General Questions

These questions are commonly asked about general things about the pets. Be sure to ask your veterinarian for more questions in depth.

Why is it important to have a family veterinarian?

Just as your good health depends on your family physician, your pet also benefits from a long term relationship with their veterinarian. By making us your family veterinarian we become familiar with your pet and are able to identify potential problems early, when treatment is often easier and less expensive.

Each year when you and your pet visit us, your pet receives far more than just health-protecting vaccinations. Your pet receives a complete physical examination and the findings are noted on your pet’s medical records for reference during future visits. Over a period of years, these records will help note any changes which might affect your pet. And should your pet get injured or become ill, we will always be here to provide aid and assistance.

Why is the Annual Physical Exam so important?

The importance of regular physical examinations cannot be overlooked. This procedure is valuable both to your pet and to you. Problems can be discovered during the exam even in apparently healthy animals. The findings of the examination gives us the necessary information to assess your pet’s health status and then make the appropriate recommendations for any treatment and preventive health care procedures. Detection of disease or behavioral problems early in their course provides the best opportunity for successful therapy and often with less expense.

Why are Booster Vaccinations so important?

Many factors need to be taken into consideration when your pet is vaccinated. For the first few weeks and months of an animal’s life, maternal antibodies passed from its mother may interfere with an effective vaccine response.

Vaccination in the presence of maternal antibodies is a common cause of vaccine failure. The length of time the maternal antibodies remain effective varies from pet to pet, so we administer an initial series of vaccinations to stimulate the protective immunity of your pet. Over time, protective immunity can decline, so booster vaccinations are recommended to maintain the highest level of immune readiness.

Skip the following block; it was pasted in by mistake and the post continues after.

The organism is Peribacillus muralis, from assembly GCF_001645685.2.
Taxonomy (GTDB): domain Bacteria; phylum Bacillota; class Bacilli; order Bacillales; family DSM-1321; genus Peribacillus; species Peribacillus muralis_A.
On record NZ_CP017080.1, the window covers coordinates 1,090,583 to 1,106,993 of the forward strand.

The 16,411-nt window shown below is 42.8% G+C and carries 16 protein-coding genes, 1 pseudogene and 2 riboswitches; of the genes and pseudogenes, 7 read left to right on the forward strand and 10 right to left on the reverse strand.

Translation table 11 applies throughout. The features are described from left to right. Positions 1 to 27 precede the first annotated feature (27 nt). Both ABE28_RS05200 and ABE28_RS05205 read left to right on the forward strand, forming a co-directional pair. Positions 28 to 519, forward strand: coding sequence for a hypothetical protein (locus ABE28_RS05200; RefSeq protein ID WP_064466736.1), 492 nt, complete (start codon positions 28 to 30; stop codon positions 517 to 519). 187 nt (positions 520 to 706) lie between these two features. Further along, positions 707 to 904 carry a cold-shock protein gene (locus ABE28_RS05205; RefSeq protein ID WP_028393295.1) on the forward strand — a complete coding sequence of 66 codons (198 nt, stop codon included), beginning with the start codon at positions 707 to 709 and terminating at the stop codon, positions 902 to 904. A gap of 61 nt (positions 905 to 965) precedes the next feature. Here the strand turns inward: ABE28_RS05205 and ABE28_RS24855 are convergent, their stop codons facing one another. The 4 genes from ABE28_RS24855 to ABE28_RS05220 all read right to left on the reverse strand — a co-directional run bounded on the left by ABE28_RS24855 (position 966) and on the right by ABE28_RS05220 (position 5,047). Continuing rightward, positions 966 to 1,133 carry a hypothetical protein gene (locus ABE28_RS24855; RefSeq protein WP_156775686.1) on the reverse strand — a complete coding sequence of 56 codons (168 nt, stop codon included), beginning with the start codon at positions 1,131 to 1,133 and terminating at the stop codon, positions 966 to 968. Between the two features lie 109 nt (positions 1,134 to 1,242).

What is Microchipping?

Microchipping is Permanent Pet Identification. The HomeAgain‚ Microchip Identification System is a safe, simple and permanent form of pet identification designed to quickly identify lost pets and reunite them with their owners.

Over 10 million pets become lost each year.* 1 out of every 3 pets is lost during its lifetime, and only 1 in 10 lost pets is found.** The HomeAgain‚ Microchip Identification System is a proven way to successfully recover your pet if it should become lost.

Is Microchipping safe?

Microchipping is safe, simple and effective technology. No bigger than a grain of rice, the Home Again‚ microchip is a small, sterile transponder that contains a unique ID code capable of being read by a compatible scanner.

The microchip’s biocompatible material is extremely safe for the animal. The HomeAgain‚ chip is a passive device. It requires no battery and remains inactive until it is scanned.

How do recoveries happen?

24/7 Database access. When you enroll your microchipped pet in the AKC Companion Animal Recovery’s nationwide recovery database, your contact information is safely stored until it is needed to reunite you with your pet. A professional recovery team maintains the database 24 hours a day, 7 days a week and notifies you as soon as your pet’s ID number is called in to the 24-hour recovery hotline. Animal clinics and shelters scan lost animals and call the AKC Companion Animal Recovery unit to report a found pet. Currently, with the HomeAgain‚ Microchip Identification System, a successful recovery occurs approximately every 11 minutes. Be sure to ask one of our staff members for more information about the HomeAgain Microchip Identification System or go to

How does health insurance for pets work?

What does a Veterinary Pet Insurance policy cover? There a number of different pet health insurance companies and their coverage may vary. However, in general, most cover the following:

  • Diagnostic tests
  • Prescriptions
  • Treatments
  • Office visits
  • X-rays
  • Lab fees
  • Surgeries

When unexpected injuries or illness arise, having pet insurance is often a benefit to help with the expense.

Some common questions to help you choose a pet insurance provider:

  • Is the company licensed in your state?
  • Are the policies and information provided reasonably easy to understand?
  • Can you see any veterinarian you want?
  • What happens to coverage and premiums as your pet gets older?
  • What kinds of care are excluded or limited?
  • Are congenital or hereditary diseases covered?
  • What about cancer?
  • Is dental care covered?

For more information about Pet Insurance speak with your veterinarian or you can visit